The pre-production RWD RS did rattle a bit from the back seats, as perhaps expected. But the production version of the AWD RS almost approached Lucid levels of silence, an important factor due to the lack of an internal combustion engine to drown out little creaks and clunks. Similarly, while either ripping through canyons or rolling down the highway with adaptive cruise control on, minimal wind noise entered the cabin. (Of note: the Blazer EV will include an option for GM’s impressive Super Cruise Level 2+ autonomous driving system that works on over 400,000 miles of American roadway.) Even with the respectable sound system playing country music on low volume, the entire drive bordered on serene, which clearly points to the benefits that legacy automakers bring to the table when building mass-scale electric vehicles.
|– Priced surprisingly high for a General Motors EV
– Exterior design can look busy on certain colors
– Electric range lagging behind industry leaders, including GM’s own Hummer and forthcoming Silverado
A fine electric crossover in a fiercely competitive battlefield
Will customers find the dizzying range of choices between three different drivetrain layouts—FWD, AWD, and RWD—plus the two battery sizes and unexpected output ratings, not to mention the duo of gasoline Blazers, simply too extensive to make an educated decision? Paralysis by analysis seems likely, and the RS nomenclature seems a bit odd for a low-spec front-biased all-wheel-drive layout. Navigating the configurator on Chevy’s website will almost require a spreadsheet.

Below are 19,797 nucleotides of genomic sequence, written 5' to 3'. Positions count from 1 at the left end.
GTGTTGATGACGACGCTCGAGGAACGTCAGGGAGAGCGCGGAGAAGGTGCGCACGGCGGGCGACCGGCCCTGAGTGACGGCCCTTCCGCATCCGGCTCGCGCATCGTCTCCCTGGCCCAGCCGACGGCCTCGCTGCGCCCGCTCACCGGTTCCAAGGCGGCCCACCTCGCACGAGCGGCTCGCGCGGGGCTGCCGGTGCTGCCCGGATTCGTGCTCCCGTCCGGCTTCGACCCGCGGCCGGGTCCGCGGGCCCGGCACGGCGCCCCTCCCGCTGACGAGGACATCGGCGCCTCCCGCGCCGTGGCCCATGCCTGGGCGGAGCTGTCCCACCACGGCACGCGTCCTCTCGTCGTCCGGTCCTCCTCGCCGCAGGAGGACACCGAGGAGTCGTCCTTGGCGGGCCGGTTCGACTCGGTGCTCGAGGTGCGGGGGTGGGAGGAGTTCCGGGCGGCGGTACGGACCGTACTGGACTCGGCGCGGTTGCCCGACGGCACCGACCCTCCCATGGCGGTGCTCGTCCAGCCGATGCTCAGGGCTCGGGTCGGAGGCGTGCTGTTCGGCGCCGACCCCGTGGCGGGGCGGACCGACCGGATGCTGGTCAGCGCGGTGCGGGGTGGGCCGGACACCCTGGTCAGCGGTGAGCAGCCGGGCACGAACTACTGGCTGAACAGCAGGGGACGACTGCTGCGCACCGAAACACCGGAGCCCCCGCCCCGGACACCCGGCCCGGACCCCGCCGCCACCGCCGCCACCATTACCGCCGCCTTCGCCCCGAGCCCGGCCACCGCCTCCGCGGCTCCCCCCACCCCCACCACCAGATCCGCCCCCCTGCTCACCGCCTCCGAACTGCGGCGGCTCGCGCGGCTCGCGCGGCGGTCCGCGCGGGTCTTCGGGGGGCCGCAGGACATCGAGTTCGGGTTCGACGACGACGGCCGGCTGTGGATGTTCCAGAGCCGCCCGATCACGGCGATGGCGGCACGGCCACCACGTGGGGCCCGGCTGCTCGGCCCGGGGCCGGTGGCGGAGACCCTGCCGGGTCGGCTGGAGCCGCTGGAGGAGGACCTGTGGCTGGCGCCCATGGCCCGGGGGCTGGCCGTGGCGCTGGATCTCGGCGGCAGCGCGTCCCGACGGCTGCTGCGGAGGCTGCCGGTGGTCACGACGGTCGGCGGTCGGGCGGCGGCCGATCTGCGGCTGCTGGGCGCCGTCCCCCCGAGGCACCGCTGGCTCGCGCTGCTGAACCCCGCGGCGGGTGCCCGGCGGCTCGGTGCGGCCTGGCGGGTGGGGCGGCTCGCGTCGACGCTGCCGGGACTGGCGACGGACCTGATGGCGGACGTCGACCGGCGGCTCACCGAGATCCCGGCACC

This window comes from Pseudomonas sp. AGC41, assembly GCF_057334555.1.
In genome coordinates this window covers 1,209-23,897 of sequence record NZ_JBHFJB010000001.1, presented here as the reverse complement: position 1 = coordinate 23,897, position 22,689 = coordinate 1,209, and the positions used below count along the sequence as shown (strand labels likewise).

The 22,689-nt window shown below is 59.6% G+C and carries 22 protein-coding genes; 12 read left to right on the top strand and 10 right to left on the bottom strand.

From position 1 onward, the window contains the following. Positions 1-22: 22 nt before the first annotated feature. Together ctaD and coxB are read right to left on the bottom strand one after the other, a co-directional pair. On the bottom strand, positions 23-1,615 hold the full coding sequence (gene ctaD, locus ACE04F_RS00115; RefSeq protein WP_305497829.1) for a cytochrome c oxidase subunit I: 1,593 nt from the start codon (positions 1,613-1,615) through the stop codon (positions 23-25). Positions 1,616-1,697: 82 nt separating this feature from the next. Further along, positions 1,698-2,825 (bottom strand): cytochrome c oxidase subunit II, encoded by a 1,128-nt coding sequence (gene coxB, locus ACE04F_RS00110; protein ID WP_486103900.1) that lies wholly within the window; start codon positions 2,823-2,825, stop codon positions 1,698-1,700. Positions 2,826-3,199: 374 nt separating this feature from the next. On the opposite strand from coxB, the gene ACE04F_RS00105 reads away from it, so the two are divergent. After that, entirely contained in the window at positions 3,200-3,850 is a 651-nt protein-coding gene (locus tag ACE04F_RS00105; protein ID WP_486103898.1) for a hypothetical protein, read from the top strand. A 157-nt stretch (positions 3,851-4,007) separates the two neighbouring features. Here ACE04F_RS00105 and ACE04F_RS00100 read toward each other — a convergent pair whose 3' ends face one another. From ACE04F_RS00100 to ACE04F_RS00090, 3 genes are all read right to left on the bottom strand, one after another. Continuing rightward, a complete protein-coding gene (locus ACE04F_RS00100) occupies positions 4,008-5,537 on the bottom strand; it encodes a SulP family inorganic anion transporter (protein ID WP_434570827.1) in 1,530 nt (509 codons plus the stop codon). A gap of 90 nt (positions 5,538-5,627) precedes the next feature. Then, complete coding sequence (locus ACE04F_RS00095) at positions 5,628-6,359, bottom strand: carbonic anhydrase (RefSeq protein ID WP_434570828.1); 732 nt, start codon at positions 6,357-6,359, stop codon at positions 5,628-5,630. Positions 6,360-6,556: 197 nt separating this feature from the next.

And then the pricetag for the RS AWD, at $60,215 as tested, somehow ends up higher than a more luxurious, more eye-catching Cadillac Lyriq. Maybe GM is banking on the fact that most customers who wanted a bold EV will flock to the Caddy’s obviously futuristic styling, while the target base for Blazer will lean more towards conservative shapes and lines. Either way, reps on hand in San Diego believed the Blazer EV would also qualify for federal and local rebates, given GM’s massive investments into American manufacturing.
Still, after the Bolt and its EUV variant snatch up the lower end of the EV market, while the Hummer EV and forthcoming Silverado EV offer so much more range, the Blazer’s pricing and spec gradewalk might have been the biggest surprise of the entire San Diego experience. Anyone expecting performance on par with Teslas and Lucids—or even Hyundai and Kia’s higher-performance Ioniq 5 N or EV6 GT—will need to wait for the SS next year and prepare to shell out stacks of cash for the matching front and rear motors to truly max out the Blazer chassis. In the meantime, the lower spec Blazers will certainly serve as a wide range of perfectly respectable EV options that can cater to just about any potential buyer priorities and demographics.